Take a look at the NFC. Four of the top five teams reside in the NFC. The Eagles blowout win helped them climb into the top five, and the 49ers remaining relatively steady while the Saints faltered again, allowed San Francisco to gain the #3 spot.
Cardinals fans will be angry to see their team lost team strength despite a rousing win in Seattle. That is the second time in three weeks a team has beat the Seahawks, but done so in a fashion that cost them strength in the rankings. Passer rating differential plays a large role here, and as bad as Russell Wilson’s numbers were, there were not as bad as Carson Palmer’s. Yards per carry was also in Seattle’s favor. Arizona fans can be happy they get a win.
Seattle slides back, but not a ton because their defense has played so well.
Note: If you are having problems viewing the rankings below, try this link. (Leave a comment if it doesn’t work for you!)
This view helps to give you a view of how teams are grouped together. You will generally see tiers of strength develop as the season wears on.
Power rankings are always debatable. I don’t buy into the gut feel methods most places use to determine their rankings, so I developed a formula a few years back that attempts to take at least some of the subjectivity out of the discussion. My approach was simple, I measured offensive and defensive efficiency based on the Yards Per Carry (YPC) and Yards Per Attempt (YPA), as well as points scored and points allowed. The formula to calculate “Team Strength” was as follows:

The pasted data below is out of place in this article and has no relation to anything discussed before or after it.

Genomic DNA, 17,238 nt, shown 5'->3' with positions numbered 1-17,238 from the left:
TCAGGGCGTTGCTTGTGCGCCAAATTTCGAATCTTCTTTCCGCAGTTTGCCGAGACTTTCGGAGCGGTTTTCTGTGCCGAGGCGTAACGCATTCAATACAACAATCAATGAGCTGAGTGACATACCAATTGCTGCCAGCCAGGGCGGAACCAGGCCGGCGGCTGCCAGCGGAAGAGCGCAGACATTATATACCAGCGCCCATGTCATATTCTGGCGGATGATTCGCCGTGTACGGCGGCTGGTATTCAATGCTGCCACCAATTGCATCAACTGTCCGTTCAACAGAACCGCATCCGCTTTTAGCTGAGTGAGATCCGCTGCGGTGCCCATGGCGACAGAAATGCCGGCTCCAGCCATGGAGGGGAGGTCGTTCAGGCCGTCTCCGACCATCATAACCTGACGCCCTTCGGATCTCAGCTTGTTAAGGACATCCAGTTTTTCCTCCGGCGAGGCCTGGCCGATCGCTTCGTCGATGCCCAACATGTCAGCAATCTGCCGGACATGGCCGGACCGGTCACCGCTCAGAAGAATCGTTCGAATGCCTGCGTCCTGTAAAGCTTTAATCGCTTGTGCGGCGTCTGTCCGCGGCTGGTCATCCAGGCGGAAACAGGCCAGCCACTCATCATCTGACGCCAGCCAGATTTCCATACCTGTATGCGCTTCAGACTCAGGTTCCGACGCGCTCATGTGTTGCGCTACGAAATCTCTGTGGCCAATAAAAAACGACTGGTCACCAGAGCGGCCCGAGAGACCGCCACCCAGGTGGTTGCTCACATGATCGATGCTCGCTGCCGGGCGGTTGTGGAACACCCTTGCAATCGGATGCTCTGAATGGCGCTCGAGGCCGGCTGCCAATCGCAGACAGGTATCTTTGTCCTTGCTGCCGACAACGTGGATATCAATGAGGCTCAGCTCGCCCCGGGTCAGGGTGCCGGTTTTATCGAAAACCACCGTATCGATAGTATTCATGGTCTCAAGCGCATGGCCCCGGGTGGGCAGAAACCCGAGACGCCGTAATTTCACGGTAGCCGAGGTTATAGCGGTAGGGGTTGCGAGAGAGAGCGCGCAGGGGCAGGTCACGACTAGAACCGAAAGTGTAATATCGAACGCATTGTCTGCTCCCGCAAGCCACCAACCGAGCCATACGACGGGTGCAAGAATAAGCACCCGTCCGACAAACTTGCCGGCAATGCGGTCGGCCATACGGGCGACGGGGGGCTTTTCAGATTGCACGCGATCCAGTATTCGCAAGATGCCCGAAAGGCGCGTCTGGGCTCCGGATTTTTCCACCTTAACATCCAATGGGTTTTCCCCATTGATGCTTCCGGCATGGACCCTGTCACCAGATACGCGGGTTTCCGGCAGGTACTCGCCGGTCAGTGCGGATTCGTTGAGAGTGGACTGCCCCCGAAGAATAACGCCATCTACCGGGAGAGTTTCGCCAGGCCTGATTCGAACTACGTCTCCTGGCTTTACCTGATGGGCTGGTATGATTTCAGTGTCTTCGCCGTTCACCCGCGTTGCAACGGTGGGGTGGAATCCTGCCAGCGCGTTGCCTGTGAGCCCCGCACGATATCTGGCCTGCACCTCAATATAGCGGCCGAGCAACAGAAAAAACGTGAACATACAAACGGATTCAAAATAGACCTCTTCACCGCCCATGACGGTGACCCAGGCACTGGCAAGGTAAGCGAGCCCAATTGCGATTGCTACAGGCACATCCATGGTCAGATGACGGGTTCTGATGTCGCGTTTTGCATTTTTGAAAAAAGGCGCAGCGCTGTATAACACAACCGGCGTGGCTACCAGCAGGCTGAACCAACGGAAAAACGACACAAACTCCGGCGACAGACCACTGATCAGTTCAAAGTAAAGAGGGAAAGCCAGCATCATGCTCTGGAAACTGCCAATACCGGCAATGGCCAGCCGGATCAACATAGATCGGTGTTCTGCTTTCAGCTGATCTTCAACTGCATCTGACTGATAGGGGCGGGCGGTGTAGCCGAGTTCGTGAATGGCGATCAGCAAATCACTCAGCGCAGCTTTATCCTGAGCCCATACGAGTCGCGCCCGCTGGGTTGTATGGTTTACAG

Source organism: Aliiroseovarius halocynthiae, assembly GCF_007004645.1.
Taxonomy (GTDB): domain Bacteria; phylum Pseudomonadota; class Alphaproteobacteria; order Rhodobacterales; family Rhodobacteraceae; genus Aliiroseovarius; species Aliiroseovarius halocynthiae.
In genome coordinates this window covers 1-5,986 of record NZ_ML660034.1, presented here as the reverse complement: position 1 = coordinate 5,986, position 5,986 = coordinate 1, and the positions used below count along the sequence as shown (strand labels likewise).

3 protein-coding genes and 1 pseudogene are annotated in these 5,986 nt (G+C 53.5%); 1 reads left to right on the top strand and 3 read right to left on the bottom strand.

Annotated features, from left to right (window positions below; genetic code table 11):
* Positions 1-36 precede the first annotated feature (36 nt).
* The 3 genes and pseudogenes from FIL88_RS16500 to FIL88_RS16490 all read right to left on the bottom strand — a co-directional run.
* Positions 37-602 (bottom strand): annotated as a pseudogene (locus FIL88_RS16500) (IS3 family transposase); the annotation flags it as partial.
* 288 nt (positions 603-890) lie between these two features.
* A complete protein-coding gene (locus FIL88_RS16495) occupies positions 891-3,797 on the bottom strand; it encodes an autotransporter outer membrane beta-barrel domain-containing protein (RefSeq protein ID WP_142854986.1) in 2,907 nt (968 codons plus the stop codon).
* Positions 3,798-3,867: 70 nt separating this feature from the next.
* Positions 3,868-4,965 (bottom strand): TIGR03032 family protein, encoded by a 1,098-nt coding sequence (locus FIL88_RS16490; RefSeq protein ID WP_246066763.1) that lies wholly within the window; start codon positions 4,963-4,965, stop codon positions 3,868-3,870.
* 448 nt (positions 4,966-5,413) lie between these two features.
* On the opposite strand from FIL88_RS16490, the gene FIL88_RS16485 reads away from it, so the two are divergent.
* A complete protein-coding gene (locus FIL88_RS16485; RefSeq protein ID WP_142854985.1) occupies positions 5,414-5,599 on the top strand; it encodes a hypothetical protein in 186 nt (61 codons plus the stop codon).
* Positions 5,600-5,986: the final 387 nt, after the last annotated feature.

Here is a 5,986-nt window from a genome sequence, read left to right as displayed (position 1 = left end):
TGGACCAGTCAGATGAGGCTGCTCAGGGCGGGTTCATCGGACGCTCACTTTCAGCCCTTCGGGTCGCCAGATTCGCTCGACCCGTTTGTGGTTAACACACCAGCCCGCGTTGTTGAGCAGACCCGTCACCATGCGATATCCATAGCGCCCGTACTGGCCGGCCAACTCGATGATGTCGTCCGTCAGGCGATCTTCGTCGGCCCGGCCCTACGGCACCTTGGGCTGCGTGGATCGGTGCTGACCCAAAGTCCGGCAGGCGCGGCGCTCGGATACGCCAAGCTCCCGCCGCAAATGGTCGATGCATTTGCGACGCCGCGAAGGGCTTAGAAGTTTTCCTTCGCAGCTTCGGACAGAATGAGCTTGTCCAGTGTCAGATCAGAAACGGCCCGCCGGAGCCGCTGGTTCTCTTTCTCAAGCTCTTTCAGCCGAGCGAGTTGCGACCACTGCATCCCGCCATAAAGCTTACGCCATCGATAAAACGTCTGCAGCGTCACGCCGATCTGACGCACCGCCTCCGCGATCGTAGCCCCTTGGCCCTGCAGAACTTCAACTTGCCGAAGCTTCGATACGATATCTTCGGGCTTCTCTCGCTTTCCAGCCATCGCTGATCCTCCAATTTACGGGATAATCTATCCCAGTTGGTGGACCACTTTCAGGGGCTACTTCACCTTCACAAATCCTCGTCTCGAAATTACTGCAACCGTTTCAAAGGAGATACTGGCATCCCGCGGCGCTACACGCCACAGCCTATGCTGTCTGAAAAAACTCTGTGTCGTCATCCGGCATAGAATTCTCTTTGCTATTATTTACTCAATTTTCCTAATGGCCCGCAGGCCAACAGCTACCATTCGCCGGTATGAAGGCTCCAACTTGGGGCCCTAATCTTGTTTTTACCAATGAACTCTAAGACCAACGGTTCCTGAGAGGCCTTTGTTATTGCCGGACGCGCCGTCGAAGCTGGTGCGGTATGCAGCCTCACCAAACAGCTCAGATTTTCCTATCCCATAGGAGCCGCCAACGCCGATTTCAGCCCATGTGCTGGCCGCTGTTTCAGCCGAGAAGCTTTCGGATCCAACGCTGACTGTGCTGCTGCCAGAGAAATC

(YPC (offense) + YPA (offense) + Avg Pts/Game Scored) – (YPC (defense) + YPA (defense)+ Avg Pts/Game Allowed)
The formula has proven to be a pretty accurate predictor of success, but I am always looking for ways to improve it. I read a great article on ColdHardFootballFacts.com. There was one gem in there about predicting championship teams. The article mentioned passer rating differential as the “mother of all stats.” A full 69 of 72 champions have ranked in the Top 10 in this statistic. It is a stat after my own heart, as I believe offensive and defensive efficiency is the key measurable outside of point differential. Turnovers would factor in there as well, but I am not convinced a team has as much control over that. My power rankings use YPA and YPC differentials. I went ahead and replaced the YPA with offensive and defensive passer rating, to give me this:
(YPC (offense) + Passer Rating (offense) + Avg Pts/Game Scored) – (OPP YPC (defense) + OPP Passer Rating (defense)+ OPP Avg Pts/Game)